Benedict, a young resident of Batalla, poses before sand dune expanse where 35 houses, coconut palms and other trees once stood before the breach from the Lagune caused by Tropical Storm Gamma. Photo by Stephen Bartlett
Now vacant lands where 35 houses and orchard and woodlots were swept away, note frame of school in distance. Photo by Stephen Bartlett
Destroyed and abandoned primary school in Gamma flood plain. Photo by Stephen Bartlett
One could ask whether this was merely an unfortunate act of nature. However, leaders and residents of Batalla categorized this catastrophe as ¨man-made¨ for the following reasons: 1) in the long history of their community they had never seen the lagune take on so much water so quickly and attribute this to a climate change-related phenomenon; 2) the hills and mountains inland from Batalla community had been deforested by predominantly non-Garifuna people moving in to customary Garifuna territory to engage in cattle ranging and logging, 3) the peninsula itself has been narrowing all along in what appears to be a steady rise in the sea level and storm surges, 4) some mangroves in the area have begun to die due to salinazation and 5) there is no other explanation for this extreme occurrence besides the increase and intensity of extreme weather, intensity of rainfalls, etc… as well as the rise of sea surges, etc…all of which can reasonably explain what occurred as a result of the Gamma storm.
The President of the local Patronato of Batalla, town, Carol Figueroa gave additional testimony of the threats to their livelihoods and lives. He said that the government of Honduras had signed a contract with a foreign oil corporation, BG group out of the United Kingdom, to explore and drill for oil all along the coastline and in the fishing grounds of Garifuna and Miskito communities. This, he said, had been done in violation of Convention 169 of the International Labor Organization of the U.N. that requires by the Honduran constitution (a signatory of this Convention) to undertake prior, free and full consultation dependent on the consent of the Garifuna people before such projects can be undertaken. He noted too that BG group had offered annual funds of 200,000 Lempiras (about $10,000 USD) for community projects if we were to agree to their oil exploration, an offer they had so far rejected. Therefore, he said, this concession signed by the Honduran government, was illegal and the Garifuna residents of Batalla and OFRANEH were insistent that a genuine consultation with full transparency and disclosure of the likely impacts of such a project must be done before any search and drilling for oil.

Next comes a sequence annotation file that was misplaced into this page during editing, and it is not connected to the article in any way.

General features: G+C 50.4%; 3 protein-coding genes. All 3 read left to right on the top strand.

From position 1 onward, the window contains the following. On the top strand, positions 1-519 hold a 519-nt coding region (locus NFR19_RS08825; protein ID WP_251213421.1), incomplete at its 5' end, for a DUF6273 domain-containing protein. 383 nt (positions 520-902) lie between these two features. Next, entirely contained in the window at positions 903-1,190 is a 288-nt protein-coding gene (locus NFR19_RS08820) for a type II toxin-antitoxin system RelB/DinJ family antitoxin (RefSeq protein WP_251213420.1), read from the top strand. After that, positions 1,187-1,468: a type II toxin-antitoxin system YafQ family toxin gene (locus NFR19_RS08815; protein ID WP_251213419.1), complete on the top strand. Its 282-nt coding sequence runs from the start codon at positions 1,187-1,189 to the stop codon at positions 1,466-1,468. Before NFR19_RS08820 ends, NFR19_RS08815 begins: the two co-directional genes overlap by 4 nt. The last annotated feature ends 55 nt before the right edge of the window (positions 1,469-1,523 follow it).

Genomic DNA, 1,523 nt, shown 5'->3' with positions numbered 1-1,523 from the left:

President of Batalla Patronato, Muncicipal Clerk and Water Board President, Carol Figueroa photo S Bartlett
Carol asked our delegation to find ways to research the history of BG Group and of the likely impacts of oil drilling in their fragile coastal ecosystem. The Garifuna people, he insisted, could not continue to exist as a people without the economic benefit of healthy fisheries, pure water, freedom from pollution, and areas to grow their subsistence crops. He also lamented that more was not being done to provide opportunities to youth in order that they could remain in their communities. Instead, he said, our youth find it necessary to migrate to far away cities and even to the U.S. in order to find work. What is needed are scholarships and educational and vocational opportunities here in their home communities. He asked us how this might be achieved. Steve Pavey of our delegation offered to connect the Batalla leadership with an international effort of young immigrants that recently held an international gathering in Mexico City to find ways to support their communities of origin and apply their educational advances and increasing international networking for the betterment of their home communities.
Due to scarcity of large trees, this dugout canoe is worth today equivalent of $300 USD.
Photo by S. Bartlett
(Part II with survivors of Gamma and leader of Tocamacho, to be continued tomorrow…)